Toxic algae come in many forms, but off the West Coast the major health and economic threat comes from various Pseudo-nitzschia species which can, under certain conditions, produce domoic acid, which can cause gastrointestinal distress, seizures, memory loss and even death. Toxins can accumulate in razor clams and mussels, making them unsafe for human consumption. But the effects in the ecosystem are more widespread and long-lasting. Shellfish and anchovies containing toxins can get eaten by marine mammals and birds. If toxic algae settle to the ocean floor, they also can get eaten by bottom-dwelling animals like crabs, which then become unsafe to eat. In late May 2015, a sea lion was found convulsing on a Washington beach, and domoic acid was identified in its feces.

"That's something we'd never seen before in Washington, and when we heard this news we knew something huge was going on," said co-author Vera Trainer, a research oceanographer at NOAA's Northwest Fisheries Science Center.

That year saw the largest geographic extent of marine mammal impacts ever recorded.

The UW participated in a NOAA-led cruise in June 2015 that sampled water from southern California up to Vancouver Island, British Columbia. The new study includes those observations, collected near the end of the Washington bloom, as well as other ongoing beach monitoring and water sampling efforts that filter seawater to see the life it contains. Researchers at the Northwest Fisheries Science Center examined the water samples under a high-resolution scanning electron microscope to identify the species present.

"As we started getting more and more of the samples that coincided with the peaks in the razor clam toxicity, it was quite clear that P. australis was the dominant species all along the coast," Trainer said.

State resource managers have been collecting shellfish to monitor for toxins for decades. Out on the water, samples collected by the Olympic Region Harmful Algal Blooms Partnership and other efforts have also contributed to a 25-year record of toxic algae events.

The new paper compares the history of toxins in razor clams to indices of ocean climate variability, and finds a connection with El Niño and the longer-term Pacific Decadal Oscillation.

"There's a significant connection there," McCabe said. "The toxic events also tend to coincide with previously established marine ecosystem shifts. We had not made that connection before, and I think it's fascinating." Ocean climate cycles could help understand and better predict the emergence of toxic algal blooms. And while the blob was a one-time event that was not due to global warming, it provides a window into what climate change might look like.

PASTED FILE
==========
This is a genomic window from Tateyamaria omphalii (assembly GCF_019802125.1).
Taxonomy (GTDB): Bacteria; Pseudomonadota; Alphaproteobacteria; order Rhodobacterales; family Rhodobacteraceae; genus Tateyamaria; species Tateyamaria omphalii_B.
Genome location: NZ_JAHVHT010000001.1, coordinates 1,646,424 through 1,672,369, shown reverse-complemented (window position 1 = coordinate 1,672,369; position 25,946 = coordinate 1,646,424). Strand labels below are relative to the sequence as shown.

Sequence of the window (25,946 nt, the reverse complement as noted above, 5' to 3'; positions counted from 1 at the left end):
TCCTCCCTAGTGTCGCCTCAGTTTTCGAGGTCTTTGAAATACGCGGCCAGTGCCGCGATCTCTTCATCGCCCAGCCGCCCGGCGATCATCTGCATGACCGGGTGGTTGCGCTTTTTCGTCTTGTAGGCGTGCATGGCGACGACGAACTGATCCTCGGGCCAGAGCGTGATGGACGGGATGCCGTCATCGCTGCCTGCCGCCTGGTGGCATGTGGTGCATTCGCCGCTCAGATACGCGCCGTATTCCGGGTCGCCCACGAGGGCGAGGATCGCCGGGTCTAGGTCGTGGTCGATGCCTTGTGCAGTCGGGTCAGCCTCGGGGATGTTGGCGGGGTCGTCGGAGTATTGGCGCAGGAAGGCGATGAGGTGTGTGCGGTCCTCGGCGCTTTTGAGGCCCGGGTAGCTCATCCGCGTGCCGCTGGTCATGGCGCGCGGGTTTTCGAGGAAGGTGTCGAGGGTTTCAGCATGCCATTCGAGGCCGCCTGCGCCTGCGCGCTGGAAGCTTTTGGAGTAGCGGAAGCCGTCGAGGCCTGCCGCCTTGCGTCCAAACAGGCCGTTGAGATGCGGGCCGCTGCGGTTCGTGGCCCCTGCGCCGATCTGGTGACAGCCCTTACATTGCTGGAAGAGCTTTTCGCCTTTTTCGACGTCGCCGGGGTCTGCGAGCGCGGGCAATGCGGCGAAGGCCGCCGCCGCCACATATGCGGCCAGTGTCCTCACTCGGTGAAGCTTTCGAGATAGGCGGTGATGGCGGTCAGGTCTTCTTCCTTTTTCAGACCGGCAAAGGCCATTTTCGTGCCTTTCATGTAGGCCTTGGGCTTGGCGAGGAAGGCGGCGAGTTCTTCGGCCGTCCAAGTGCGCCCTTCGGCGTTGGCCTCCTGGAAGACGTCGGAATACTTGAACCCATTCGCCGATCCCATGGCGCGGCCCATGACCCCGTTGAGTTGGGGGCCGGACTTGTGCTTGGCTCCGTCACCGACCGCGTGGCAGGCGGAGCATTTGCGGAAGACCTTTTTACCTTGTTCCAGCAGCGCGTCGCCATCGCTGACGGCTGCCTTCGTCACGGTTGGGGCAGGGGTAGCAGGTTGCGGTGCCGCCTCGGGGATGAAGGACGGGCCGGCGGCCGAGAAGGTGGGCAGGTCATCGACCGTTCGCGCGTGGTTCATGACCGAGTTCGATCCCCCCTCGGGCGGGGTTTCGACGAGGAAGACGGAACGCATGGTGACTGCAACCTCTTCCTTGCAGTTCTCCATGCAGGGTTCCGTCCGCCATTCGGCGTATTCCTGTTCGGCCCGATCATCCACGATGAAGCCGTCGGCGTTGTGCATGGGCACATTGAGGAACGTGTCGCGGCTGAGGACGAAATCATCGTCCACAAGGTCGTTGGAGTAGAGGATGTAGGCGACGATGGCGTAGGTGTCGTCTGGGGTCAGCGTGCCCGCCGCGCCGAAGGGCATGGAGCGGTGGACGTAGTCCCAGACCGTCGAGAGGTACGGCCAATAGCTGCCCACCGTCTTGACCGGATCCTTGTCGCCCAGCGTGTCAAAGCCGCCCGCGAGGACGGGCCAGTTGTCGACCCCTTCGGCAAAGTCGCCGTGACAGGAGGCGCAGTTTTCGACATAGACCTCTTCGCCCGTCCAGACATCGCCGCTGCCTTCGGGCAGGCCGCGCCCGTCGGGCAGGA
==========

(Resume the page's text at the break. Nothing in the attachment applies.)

"Species like Pseudo-nitzchia are extremely well-poised to take advantage of background warming," McCabe said. "Pseudo-nitzchia are always out there along our coast. The fact that they are almost engineered to take advantage of situations like this -- warm temperatures and low nutrients -- that is concerning."

He recommends more monitoring of harmful algal blooms, through collecting shellfish and water samples on the coast and offshore to see whether toxins or toxin-producing algae are present, and if so, which species. "Without stably funded programs like that, we're just going to be blind," McCabe said.

Story Source:

Materials provided by University of Washington. Original written by Hannah Hickey. Note: Content may be edited for style and length.

Journal Reference:

  1. Ryan M. McCabe, Barbara M. Hickey, Raphael M. Kudela, Kathi A. Lefebvre, Nicolaus G. Adams, Brian D. Bill, Frances M. D. Gulland, Richard E. Thomson, William P. Cochlan, Vera L. Trainer. An unprecedented coastwide toxic algal bloom linked to anomalous ocean conditions. Geophysical Research Letters, 2016; DOI: 10.1002/2016GL070023

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University of Washington. "Ocean conditions contributed to unprecedented 2015 toxic algal bloom." ScienceDaily. ScienceDaily, 29 September 2016. <>.
University of Washington. (2016, September 29). Ocean conditions contributed to unprecedented 2015 toxic algal bloom. ScienceDaily. Retrieved February 26, 2017 from
University of Washington. "Ocean conditions contributed to unprecedented 2015 toxic algal bloom." ScienceDaily. (accessed February 26, 2017).